The voices of Tax Policy Center's researchers and staff
With Congress unable to secure an agreement on border security, Ukraine aid, and other issues, the federal government is headed toward a shutdown starting the morning of Nov 17. Conversations about who is affected by shutdowns usually focus on Washington, DC, but available data shows impacts could be shared across all fifty states.
The most recent government shutdown, which started in 2018, reduced economic output by $11 billion (0.1% of GDP in the fourth quarter of 2018 and 0.2% in the first quarter of 2019), including $3 billion (0.02% of GDP) that will never be recovered. This five-week shutdown also delayed services that people and businesses depend on, like federal permits and loans.
Federal government shutdowns are disruptive and costly. Nearly 3 million federal employees won’t get paid until the federal government resumes normal operations. And these employees don’t just live in and around the nation’s capital.
Data from the Bureau of Labor Statistics shows that the share of workers employed by the federal government is highest in DC, at 24.7 percent. Next is Maryland, at 5.8 percent. Hawaii (5.6 percent) and Alaska (4.8 percent) follow, with Virginia (4.5 percent) rounding out the top five.
But plain numbers show the impact on people’s lives more clearly. The number of federal workers is highest in California (249,600) and Texas (220,900). Florida (156,200) has roughly as many federal workers as Maryland (160,000). Employees across the country would feel the consequences of this political gridlock.
A shutdown wouldn’t only effect people directly employed by the government, but also a large pool of contractors. It is estimated that there are three times as many federal contractors as there are federal employees. In a shutdown, these contractors must either stop working or risk going without pay. The contracting firm can provide back-pay, but it is not necessarily reimbursed by the government.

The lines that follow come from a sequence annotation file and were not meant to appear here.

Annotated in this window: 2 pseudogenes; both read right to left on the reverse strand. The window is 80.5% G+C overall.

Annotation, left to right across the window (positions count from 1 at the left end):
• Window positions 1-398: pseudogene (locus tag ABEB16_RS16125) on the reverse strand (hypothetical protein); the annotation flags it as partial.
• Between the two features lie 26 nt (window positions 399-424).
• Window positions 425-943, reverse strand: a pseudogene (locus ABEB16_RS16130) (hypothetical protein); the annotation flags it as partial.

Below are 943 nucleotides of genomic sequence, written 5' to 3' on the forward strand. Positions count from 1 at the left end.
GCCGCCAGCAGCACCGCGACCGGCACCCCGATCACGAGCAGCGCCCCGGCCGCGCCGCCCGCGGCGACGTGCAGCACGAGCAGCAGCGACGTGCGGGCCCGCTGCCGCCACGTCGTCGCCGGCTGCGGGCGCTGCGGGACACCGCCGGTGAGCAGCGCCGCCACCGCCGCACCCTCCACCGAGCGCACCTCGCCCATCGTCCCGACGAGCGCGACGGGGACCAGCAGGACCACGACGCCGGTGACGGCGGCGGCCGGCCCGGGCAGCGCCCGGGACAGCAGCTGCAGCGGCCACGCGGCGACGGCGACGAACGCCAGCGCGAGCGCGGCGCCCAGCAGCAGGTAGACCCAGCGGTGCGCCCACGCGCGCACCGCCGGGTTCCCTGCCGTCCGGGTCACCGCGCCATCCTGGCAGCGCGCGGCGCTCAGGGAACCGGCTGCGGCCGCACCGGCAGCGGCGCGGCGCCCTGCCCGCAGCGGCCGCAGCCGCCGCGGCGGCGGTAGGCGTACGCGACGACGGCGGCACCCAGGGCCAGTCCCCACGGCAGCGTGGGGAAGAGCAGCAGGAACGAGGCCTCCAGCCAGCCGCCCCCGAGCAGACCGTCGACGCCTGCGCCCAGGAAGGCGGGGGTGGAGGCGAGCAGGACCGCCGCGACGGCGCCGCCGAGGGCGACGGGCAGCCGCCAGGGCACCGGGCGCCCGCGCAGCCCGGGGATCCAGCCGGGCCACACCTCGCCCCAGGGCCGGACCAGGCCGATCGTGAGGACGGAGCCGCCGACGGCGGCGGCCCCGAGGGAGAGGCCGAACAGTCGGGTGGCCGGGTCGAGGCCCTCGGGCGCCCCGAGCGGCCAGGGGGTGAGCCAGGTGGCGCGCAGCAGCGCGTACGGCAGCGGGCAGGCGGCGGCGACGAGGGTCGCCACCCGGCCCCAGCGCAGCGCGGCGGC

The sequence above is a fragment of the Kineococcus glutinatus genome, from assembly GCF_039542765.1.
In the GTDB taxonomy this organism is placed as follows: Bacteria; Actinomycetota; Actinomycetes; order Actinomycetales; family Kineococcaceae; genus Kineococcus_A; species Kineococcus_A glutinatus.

As with federal employment, federal contractors are spread across the country. In fiscal year 2021, $72 billion in federal contracts were awarded in Virginia, $55 billion in Texas, and $52 billion in California, per the GSA.
Not only are federal workers and contract employees affected, but military personnel will also not be paid until the shutdown ends. According to the Department of Defense, about two million active duty and civilian military employees are at risk, which the White House says will interfere with national security.
It’s too soon to know the effect of this government shutdown, but federal workers and contractors will feel the pinch, as could state and local governments running federal programs like SNAP and WIC that may not receive funding during the shutdown. And despite some claims to the contrary, every state would feel some impact.
Posts and comments are solely the opinion of the author and not that of the Tax Policy Center, Urban Institute, or Brookings Institution.